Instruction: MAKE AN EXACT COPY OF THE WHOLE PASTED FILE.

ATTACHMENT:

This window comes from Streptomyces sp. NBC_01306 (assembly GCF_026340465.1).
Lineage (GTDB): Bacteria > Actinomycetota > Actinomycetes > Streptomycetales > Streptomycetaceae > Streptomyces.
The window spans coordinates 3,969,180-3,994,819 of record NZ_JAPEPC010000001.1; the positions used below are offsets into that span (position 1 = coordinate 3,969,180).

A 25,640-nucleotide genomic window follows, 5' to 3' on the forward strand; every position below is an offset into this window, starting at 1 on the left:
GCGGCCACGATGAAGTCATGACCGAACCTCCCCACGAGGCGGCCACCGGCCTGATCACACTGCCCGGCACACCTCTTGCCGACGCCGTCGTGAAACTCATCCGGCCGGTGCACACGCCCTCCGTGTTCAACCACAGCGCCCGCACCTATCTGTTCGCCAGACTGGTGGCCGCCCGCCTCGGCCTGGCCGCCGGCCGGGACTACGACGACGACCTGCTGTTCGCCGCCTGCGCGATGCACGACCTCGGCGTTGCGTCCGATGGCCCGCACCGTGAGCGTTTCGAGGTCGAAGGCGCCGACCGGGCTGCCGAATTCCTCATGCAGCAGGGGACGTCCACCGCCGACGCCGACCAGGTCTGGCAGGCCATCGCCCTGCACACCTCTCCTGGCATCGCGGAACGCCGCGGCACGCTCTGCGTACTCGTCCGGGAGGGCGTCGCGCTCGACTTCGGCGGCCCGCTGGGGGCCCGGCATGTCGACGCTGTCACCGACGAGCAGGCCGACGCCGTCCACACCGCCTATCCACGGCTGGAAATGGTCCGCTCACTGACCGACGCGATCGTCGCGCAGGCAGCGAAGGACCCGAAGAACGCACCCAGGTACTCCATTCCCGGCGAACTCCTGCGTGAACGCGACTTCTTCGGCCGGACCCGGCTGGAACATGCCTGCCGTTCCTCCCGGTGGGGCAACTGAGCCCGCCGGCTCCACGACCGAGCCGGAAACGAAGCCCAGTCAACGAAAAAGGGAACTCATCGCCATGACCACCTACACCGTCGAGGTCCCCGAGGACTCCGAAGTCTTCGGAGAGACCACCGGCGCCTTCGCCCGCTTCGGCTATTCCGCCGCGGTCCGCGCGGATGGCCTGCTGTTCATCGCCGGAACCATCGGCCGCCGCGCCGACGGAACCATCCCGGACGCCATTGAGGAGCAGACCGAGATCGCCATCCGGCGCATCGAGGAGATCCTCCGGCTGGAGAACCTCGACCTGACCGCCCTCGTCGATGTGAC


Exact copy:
This window comes from Streptomyces sp. NBC_01306 (assembly GCF_026340465.1).
Lineage (GTDB): Bacteria > Actinomycetota > Actinomycetes > Streptomycetales > Streptomycetaceae > Streptomyces.
The window spans coordinates 3,969,180-3,994,819 of record NZ_JAPEPC010000001.1; the positions used below are offsets into that span (position 1 = coordinate 3,969,180).

A 25,640-nucleotide genomic window follows, 5' to 3' on the forward strand; every position below is an offset into this window, starting at 1 on the left:
GCGGCCACGATGAAGTCATGACCGAACCTCCCCACGAGGCGGCCACCGGCCTGATCACACTGCCCGGCACACCTCTTGCCGACGCCGTCGTGAAACTCATCCGGCCGGTGCACACGCCCTCCGTGTTCAACCACAGCGCCCGCACCTATCTGTTCGCCAGACTGGTGGCCGCCCGCCTCGGCCTGGCCGCCGGCCGGGACTACGACGACGACCTGCTGTTCGCCGCCTGCGCGATGCACGACCTCGGCGTTGCGTCCGATGGCCCGCACCGTGAGCGTTTCGAGGTCGAAGGCGCCGACCGGGCTGCCGAATTCCTCATGCAGCAGGGGACGTCCACCGCCGACGCCGACCAGGTCTGGCAGGCCATCGCCCTGCACACCTCTCCTGGCATCGCGGAACGCCGCGGCACGCTCTGCGTACTCGTCCGGGAGGGCGTCGCGCTCGACTTCGGCGGCCCGCTGGGGGCCCGGCATGTCGACGCTGTCACCGACGAGCAGGCCGACGCCGTCCACACCGCCTATCCACGGCTGGAAATGGTCCGCTCACTGACCGACGCGATCGTCGCGCAGGCAGCGAAGGACCCGAAGAACGCACCCAGGTACTCCATTCCCGGCGAACTCCTGCGTGAACGCGACTTCTTCGGCCGGACCCGGCTGGAACATGCCTGCCGTTCCTCCCGGTGGGGCAACTGAGCCCGCCGGCTCCACGACCGAGCCGGAAACGAAGCCCAGTCAACGAAAAAGGGAACTCATCGCCATGACCACCTACACCGTCGAGGTCCCCGAGGACTCCGAAGTCTTCGGAGAGACCACCGGCGCCTTCGCCCGCTTCGGCTATTCCGCCGCGGTCCGCGCGGATGGCCTGCTGTTCATCGCCGGAACCATCGGCCGCCGCGCCGACGGAACCATCCCGGACGCCATTGAGGAGCAGACCGAGATCGCCATCCGGCGCATCGAGGAGATCCTCCGGCTGGAGAACCTCGACCTGACCGCCCTCGTCGATGTGAC